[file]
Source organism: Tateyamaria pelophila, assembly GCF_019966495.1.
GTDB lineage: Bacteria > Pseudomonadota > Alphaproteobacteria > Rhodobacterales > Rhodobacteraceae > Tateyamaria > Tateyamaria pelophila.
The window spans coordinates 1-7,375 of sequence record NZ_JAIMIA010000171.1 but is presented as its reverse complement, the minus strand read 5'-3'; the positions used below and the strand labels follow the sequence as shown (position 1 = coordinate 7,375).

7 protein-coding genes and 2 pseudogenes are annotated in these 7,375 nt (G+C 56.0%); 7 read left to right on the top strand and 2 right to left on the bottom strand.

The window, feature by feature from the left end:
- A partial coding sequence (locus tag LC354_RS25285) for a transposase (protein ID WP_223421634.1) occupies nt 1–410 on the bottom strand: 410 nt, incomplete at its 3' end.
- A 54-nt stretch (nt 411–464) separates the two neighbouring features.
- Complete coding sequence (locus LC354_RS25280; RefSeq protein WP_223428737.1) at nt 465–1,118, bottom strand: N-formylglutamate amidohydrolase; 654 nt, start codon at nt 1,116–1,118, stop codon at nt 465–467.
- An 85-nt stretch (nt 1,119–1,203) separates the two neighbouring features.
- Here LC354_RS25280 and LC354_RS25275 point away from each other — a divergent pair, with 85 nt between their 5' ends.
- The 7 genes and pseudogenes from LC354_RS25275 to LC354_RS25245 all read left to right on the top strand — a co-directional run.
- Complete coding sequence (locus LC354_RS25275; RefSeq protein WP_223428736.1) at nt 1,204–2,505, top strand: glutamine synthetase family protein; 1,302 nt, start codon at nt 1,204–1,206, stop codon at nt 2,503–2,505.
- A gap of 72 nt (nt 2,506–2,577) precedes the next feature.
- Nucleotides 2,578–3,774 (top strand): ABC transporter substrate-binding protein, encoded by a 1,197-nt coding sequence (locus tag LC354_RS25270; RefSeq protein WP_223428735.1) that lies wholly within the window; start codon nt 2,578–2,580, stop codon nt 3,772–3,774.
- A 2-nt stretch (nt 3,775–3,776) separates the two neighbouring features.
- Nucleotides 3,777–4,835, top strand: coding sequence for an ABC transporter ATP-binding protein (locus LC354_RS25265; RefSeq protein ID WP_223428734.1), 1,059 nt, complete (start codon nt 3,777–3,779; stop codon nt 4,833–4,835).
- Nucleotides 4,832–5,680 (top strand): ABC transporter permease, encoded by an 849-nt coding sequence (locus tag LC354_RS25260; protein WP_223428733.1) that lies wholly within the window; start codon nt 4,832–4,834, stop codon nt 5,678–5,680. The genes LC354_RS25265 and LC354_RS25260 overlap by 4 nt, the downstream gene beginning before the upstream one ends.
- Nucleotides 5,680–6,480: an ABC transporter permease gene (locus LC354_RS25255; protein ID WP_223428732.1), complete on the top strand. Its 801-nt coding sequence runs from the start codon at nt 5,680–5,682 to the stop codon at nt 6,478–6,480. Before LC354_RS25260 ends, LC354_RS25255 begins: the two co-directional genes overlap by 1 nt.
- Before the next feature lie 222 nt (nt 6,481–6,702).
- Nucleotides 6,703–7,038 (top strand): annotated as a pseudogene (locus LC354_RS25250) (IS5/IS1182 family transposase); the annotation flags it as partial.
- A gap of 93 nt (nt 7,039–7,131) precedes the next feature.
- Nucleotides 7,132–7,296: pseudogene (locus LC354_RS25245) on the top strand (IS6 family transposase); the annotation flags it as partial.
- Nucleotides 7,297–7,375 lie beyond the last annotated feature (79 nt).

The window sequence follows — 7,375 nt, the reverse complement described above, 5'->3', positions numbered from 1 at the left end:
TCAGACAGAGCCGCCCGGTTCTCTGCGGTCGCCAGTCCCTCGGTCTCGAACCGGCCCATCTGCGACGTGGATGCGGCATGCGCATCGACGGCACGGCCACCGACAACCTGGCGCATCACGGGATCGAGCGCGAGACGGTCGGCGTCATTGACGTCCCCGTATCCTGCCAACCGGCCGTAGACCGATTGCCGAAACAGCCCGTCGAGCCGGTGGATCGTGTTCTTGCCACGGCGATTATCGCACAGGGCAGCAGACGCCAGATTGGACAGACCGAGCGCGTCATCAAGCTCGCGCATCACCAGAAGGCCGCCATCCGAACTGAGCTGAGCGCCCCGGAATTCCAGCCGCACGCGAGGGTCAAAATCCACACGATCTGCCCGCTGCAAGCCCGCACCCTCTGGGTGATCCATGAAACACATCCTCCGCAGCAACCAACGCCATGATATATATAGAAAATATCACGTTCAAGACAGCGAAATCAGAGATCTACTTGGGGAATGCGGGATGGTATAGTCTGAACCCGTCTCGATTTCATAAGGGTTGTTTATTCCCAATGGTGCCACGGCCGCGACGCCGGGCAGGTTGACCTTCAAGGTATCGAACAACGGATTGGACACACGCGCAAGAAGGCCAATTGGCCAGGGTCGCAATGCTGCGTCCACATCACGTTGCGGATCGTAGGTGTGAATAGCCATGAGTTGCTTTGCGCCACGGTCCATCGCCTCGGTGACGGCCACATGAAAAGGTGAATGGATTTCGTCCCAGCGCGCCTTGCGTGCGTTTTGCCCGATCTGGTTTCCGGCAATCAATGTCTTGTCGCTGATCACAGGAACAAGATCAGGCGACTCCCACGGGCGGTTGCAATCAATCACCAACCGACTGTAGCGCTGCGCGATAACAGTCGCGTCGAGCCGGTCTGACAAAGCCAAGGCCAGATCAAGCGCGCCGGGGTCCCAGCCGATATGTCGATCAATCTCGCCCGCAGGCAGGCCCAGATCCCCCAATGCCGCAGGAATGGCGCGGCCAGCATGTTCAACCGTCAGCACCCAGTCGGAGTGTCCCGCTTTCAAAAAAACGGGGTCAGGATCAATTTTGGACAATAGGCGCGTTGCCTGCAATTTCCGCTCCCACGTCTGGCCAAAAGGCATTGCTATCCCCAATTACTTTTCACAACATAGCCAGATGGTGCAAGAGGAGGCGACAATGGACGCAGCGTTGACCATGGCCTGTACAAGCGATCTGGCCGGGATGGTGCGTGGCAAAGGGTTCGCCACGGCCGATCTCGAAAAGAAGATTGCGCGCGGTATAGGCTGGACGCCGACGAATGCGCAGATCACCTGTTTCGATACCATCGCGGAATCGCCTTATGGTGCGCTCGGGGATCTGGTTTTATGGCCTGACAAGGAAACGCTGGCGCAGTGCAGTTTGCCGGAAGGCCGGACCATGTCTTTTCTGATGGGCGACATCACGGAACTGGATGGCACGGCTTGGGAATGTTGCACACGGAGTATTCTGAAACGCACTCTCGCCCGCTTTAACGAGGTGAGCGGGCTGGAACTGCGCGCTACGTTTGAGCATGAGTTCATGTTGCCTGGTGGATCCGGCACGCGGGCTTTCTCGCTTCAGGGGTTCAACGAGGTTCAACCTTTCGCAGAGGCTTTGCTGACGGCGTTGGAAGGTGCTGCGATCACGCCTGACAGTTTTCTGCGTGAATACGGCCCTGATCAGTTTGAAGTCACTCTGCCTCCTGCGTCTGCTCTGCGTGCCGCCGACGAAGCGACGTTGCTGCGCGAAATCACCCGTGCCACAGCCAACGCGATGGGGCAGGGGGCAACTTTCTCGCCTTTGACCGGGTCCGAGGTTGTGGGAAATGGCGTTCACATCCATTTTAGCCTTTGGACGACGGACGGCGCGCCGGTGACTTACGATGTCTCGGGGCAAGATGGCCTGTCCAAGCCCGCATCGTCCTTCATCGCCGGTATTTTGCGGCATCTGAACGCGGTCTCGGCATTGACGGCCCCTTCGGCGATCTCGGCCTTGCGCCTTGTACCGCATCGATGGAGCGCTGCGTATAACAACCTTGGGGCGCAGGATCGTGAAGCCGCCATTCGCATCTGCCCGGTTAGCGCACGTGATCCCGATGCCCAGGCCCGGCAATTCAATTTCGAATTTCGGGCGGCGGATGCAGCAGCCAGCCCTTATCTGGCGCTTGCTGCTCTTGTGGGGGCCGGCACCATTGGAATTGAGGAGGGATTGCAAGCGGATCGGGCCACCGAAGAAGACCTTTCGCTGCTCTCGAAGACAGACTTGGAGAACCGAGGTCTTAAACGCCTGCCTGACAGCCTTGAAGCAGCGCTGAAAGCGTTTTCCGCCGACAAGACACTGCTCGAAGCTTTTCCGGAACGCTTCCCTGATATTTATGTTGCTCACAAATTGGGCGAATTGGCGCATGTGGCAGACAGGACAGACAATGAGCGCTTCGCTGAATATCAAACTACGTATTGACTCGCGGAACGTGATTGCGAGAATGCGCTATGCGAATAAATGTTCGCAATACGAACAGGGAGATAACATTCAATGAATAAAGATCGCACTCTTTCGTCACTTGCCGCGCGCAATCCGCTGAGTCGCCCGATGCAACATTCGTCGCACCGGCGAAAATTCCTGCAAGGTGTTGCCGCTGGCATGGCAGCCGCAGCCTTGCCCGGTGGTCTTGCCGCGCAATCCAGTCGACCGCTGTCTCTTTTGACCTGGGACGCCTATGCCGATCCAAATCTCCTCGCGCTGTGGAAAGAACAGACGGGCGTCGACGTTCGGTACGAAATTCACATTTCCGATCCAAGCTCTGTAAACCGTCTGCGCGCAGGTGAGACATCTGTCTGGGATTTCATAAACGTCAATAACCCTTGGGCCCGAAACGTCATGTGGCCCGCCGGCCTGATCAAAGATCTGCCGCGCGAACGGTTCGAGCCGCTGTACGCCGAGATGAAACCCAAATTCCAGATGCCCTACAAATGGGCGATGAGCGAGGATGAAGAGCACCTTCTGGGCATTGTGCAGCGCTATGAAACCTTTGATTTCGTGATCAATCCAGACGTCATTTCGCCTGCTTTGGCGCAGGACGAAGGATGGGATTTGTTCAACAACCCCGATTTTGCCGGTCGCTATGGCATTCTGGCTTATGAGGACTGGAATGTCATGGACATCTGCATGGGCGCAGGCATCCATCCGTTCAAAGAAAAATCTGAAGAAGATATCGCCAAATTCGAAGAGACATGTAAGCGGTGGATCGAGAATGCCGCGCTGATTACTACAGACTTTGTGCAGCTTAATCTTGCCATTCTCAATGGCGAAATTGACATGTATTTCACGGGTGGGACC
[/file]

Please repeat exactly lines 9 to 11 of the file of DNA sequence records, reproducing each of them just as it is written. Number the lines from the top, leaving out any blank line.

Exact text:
- An 85-nt stretch (nt 1,119–1,203) separates the two neighbouring features.
- Here LC354_RS25280 and LC354_RS25275 point away from each other — a divergent pair, with 85 nt between their 5' ends.
- The 7 genes and pseudogenes from LC354_RS25275 to LC354_RS25245 all read left to right on the top strand — a co-directional run.